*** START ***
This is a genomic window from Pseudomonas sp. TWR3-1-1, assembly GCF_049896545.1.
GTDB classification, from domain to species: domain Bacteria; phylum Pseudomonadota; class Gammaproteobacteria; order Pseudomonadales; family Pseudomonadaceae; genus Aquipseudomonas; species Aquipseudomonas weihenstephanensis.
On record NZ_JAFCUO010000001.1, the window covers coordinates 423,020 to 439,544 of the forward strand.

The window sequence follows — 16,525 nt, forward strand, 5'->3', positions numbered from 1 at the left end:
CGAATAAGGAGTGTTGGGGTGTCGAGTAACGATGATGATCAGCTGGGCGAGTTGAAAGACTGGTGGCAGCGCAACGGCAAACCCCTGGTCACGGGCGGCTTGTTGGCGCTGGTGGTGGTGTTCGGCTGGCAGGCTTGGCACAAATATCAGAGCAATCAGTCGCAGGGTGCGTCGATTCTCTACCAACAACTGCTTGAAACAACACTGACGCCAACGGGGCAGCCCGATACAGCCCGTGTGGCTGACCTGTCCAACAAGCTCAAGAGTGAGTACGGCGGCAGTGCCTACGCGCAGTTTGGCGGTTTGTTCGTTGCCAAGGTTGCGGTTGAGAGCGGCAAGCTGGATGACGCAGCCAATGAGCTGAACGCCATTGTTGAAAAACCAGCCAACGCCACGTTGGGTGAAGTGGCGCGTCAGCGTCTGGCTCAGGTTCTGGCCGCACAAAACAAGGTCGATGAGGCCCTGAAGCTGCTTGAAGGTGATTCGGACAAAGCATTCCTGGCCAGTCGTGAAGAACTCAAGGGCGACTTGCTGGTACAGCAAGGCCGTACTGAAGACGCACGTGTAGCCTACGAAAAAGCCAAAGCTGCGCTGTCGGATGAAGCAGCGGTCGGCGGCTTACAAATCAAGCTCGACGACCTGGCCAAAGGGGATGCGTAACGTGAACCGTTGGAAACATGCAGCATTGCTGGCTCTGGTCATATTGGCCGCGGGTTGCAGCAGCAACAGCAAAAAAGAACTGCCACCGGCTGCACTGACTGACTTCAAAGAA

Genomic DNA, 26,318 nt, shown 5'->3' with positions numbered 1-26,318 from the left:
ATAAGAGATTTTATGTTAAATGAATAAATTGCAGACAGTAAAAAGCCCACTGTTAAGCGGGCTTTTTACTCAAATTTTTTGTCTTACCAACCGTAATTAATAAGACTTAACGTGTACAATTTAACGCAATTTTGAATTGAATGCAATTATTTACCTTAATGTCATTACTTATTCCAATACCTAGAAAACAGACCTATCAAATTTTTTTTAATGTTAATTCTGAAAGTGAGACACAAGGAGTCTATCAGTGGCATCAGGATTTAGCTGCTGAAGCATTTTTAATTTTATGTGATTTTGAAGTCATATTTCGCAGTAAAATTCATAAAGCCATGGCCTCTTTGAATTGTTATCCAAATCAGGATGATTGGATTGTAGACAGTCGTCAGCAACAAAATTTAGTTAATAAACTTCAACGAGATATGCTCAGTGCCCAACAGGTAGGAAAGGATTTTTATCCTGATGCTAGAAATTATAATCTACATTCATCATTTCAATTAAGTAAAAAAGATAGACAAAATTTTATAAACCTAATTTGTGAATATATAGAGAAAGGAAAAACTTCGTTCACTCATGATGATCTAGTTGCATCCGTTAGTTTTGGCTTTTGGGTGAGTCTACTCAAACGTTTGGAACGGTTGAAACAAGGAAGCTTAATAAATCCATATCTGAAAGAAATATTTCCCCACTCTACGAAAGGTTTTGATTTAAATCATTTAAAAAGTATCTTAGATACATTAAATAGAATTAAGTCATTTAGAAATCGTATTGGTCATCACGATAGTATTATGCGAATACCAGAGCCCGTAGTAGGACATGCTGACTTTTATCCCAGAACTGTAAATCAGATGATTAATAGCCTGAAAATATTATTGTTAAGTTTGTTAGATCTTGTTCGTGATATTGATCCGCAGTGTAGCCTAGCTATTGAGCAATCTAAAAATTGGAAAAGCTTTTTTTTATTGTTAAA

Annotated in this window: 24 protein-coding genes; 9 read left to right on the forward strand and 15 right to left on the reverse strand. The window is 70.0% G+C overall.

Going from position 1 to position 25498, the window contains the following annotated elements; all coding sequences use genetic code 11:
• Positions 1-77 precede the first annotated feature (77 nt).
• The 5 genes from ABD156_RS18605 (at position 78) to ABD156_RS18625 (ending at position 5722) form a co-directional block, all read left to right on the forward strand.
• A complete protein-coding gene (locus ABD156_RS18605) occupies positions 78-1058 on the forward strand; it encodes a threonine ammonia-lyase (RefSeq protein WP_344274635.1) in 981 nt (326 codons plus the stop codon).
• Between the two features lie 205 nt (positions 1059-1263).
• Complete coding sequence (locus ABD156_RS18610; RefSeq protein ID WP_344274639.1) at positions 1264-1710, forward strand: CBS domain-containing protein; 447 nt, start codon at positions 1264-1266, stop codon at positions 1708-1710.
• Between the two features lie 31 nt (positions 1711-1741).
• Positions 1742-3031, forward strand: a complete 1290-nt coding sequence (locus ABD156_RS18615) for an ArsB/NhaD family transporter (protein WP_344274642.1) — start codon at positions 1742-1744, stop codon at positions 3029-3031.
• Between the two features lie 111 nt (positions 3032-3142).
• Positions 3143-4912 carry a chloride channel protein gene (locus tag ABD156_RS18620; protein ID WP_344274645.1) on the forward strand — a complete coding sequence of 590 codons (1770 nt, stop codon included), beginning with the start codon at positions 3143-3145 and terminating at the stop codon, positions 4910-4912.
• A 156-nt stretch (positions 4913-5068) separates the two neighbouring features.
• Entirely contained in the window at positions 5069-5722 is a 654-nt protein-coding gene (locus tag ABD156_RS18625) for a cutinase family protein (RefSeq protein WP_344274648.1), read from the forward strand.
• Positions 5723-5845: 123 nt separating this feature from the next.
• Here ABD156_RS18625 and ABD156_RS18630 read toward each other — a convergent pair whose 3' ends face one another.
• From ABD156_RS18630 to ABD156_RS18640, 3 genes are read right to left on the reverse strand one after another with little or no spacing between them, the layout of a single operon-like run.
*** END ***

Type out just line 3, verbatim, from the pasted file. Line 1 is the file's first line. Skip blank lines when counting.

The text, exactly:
On record NZ_JAFCUO010000001.1, the window covers coordinates 423,020 to 439,544 of the forward strand.